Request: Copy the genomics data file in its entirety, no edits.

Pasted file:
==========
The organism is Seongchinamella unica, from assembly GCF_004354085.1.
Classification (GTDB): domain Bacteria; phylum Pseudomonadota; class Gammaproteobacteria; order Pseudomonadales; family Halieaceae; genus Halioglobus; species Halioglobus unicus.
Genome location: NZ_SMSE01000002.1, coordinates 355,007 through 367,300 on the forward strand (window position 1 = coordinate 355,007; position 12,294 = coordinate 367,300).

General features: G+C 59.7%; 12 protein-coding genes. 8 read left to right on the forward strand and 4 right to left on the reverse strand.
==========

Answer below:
The organism is Seongchinamella unica, from assembly GCF_004354085.1.
Classification (GTDB): domain Bacteria; phylum Pseudomonadota; class Gammaproteobacteria; order Pseudomonadales; family Halieaceae; genus Halioglobus; species Halioglobus unicus.
Genome location: NZ_SMSE01000002.1, coordinates 355,007 through 367,300 on the forward strand (window position 1 = coordinate 355,007; position 12,294 = coordinate 367,300).

General features: G+C 59.7%; 12 protein-coding genes. 8 read left to right on the forward strand and 4 right to left on the reverse strand.